Texas GOP votes to hold online state convention after court defeat

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This story has been updated throughout. The video in this article was broadcast before the vote to official move the convention online.

AUSTIN (Nexstar) — The Republican Party of Texas will move its state convention online, after an ongoing legal battle over the cancellation of its in-person convention in Houston.

On Monday night, the State Republican Executive Committee voted 53-4 to switch the convention to online.

“We look forward to continuing our important work this week in an online convention, including adopting our Platform, electing our Party officers, electing our National Delegates and Alternates and the pinnacle moment of electing the Presidential Electors who will proudly cast Texas’ 38 electoral votes for President Donald J. Trump!” party chairman James Dickey said in a Monday night statement.

“We thank our incredible team of attorneys for their valiant work exhausting all legal remedies fighting the partisan Democrat shutdown of our in-person Convention over the last several days,” Dickey said.

The Texas Supreme Court rejected an appeal from the Republican Party of Texas which tried to force Houston to honor its contract for an in-person convention. The court also denied a petition from Republican leaders in Harris County asking for the same.

The all-Republican court ruled 7-1 that the party’s claim of constitutional rights to hold a convention is “unquestionably true,” but those rights “do not allow it to simply commandeer use of the Center.”

Justice Jeff Boyd did not participate in the decision. Justice John Devine delivered a dissenting opinion.

A state district judge in Harris County denied a temporary injunction Monday afternoon.

Last week, Houston Mayor Sylvester Turner cancelled the in-person convention over mounting public health concerns relating to the COVID-19 pandemic.

“Everyone is having to change course and pivot,” Turner said in a Monday press conference. “That’s just the mode that we’re in.”

Texas GOP officials had asked the court to allow for the meeting to go on as planned from July 16-18, in-person at the George R. Brown Convention Center in Houston, which is operated by Houston First.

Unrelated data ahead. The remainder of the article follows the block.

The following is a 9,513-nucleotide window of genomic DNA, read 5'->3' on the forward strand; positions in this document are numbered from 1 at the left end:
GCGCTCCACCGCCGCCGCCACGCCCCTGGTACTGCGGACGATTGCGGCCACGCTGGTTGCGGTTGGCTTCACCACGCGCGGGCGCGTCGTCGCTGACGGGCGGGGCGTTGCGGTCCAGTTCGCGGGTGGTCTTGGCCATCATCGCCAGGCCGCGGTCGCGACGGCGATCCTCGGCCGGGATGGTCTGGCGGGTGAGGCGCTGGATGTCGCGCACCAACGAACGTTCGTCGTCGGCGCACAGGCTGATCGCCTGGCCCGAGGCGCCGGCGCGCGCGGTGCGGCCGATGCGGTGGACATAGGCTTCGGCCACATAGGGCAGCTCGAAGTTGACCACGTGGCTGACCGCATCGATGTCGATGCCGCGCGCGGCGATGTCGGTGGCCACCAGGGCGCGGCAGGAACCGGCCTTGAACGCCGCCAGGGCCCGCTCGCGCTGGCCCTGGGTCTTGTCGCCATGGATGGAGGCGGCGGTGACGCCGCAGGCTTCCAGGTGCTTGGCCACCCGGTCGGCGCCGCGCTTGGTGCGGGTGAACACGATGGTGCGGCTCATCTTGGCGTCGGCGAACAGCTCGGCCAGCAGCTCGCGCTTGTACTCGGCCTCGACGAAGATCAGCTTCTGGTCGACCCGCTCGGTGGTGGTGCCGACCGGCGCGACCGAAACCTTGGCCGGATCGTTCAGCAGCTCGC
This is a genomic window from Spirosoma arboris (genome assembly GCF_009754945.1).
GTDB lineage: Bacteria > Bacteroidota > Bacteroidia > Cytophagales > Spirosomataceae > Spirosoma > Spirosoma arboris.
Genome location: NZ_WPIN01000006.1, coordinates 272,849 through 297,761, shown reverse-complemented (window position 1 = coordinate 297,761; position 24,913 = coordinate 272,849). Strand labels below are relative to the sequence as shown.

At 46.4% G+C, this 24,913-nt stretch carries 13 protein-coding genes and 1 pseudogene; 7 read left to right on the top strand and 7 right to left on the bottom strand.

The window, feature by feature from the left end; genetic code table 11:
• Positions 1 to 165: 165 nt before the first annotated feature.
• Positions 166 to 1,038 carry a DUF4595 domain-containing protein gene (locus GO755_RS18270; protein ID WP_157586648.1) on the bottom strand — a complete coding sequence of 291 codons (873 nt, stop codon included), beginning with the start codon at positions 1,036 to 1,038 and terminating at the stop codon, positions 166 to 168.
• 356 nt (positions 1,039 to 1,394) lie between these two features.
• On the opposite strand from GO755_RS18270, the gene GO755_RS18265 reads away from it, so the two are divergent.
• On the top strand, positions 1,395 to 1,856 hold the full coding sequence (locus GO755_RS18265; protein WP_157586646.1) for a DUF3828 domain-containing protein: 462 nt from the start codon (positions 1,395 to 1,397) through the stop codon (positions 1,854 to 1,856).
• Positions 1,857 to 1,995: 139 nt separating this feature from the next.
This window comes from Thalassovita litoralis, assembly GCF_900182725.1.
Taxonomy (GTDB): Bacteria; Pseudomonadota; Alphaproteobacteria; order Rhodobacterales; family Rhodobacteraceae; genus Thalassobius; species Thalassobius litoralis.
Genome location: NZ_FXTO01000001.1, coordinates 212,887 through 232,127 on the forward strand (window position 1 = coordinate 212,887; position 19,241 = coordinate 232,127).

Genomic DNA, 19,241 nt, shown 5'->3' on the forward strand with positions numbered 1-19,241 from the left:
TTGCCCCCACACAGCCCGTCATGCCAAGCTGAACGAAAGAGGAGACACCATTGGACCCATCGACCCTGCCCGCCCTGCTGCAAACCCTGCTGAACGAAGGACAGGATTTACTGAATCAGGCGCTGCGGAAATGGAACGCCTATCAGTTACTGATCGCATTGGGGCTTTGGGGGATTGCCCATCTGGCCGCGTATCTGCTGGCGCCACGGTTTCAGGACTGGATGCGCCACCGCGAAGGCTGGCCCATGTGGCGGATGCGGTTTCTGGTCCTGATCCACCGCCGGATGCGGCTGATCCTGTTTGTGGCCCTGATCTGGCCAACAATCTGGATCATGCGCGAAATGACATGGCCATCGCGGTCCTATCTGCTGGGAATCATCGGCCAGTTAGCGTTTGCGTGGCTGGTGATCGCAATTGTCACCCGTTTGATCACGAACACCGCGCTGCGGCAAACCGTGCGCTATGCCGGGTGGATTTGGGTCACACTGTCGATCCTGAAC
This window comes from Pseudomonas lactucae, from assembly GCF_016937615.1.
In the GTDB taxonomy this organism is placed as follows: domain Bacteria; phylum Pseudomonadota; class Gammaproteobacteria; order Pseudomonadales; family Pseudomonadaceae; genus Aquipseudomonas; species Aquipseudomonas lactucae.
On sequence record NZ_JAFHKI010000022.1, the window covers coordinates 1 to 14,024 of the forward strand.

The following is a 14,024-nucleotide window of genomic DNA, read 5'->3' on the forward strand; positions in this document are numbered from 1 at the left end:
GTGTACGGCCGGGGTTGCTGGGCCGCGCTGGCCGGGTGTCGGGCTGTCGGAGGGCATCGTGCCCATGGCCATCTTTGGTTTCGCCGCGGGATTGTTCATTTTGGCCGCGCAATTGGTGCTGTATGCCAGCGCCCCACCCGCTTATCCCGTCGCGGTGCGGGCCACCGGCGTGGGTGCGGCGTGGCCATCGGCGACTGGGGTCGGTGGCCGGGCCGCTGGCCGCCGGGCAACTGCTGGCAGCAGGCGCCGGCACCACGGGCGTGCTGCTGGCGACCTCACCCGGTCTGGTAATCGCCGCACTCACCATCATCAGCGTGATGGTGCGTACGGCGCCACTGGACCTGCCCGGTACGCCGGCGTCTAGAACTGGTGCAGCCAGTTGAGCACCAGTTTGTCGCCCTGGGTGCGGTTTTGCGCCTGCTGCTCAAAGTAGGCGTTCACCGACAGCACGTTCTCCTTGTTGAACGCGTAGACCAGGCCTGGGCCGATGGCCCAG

“…the duty the Party seeks to compel Houston First to perform is imposed by contract, not imposed by law,” the court said.

Dickey said after the court’s ruling Monday he believed Turner played politics.

“We believe that Mayor Turner used his control of city-owned property to disenfranchise Republicans and attempt to deny them the opportunity to cast their votes for national delegates and electors in-person in Houston,” Dickey said in a statement.

Dickey said “regardless” of the Texas Supreme Court and Harris County District Court rulings, “we will have our Convention on time as scheduled.” Temporary Committee meetings started in-person on Monday, at a different Houston location after the State Republican Executive Committee voted not to allow the party’s temporary meetings to be held online.

Dickey said close to 5,000 people registered to attend the convention.

“There will be a call for a meeting of the State Republican Executive Committee to finalize our path forward when we have rulings on both of our cases,” Dickey said. “In spite of the obvious politically-motivated efforts of the Mayor to disrupt our convention, we will duly elect our national delegates and the Presidential Electors for our President Donald J. Trump on time as planned.”

Dickey said over the weekend the party was working on a contingency plan to conduct the convention virtually. He also said the party removed “some of our beloved pageantry,” which included planned in-person speeches from elected officials and “fun interludes,” in order to focus on “critical business,” such as choosing the electors. Some elected officials have opted for virtual speeches, Dickey said Saturday.

Asked on Monday what the nation’s republicans could learn from the Texas GOP convention situation, as they plan for the Republican National Convention, which will take place in late August, Dickey said to be wary of democrats.

“The lesson every voter needs to take away from this and needs to remember very well in November, is that democrat elected officials, whether it be city council and Mayor or governor will absolutely take every opportunity they have to infringe on the rights of their political opponents and to suppress the ability of their citizens to earn a living or try to restart the economy or anything positive,” Dickey said. “Every voter needs to remember the democrat tyranny that has been revealed as their preferred stance on everything.”

Texas Democratic Party chairman Gilberto Hinojosa released a statement Monday afternoon.

“The Texas Democratic Party applauds Mayor Turner for standing firm and ensuring that common-sense and advice from science and medical professionals take precedence over the whims of a declining party that lacks technical competence,” Hinojosa stated. “Texas Republicans are finally forced to do what they should have made the decision to do months ago.”

“It’s abhorrent they were willing to risk Texas lives to hold this convention in-person until a Democratic mayor and court order stepped in and saved them from themselves,” Hinojosa said.

Copyright 2021 Nexstar Inc. All rights reserved. This material may not be published, broadcast, rewritten, or redistributed.

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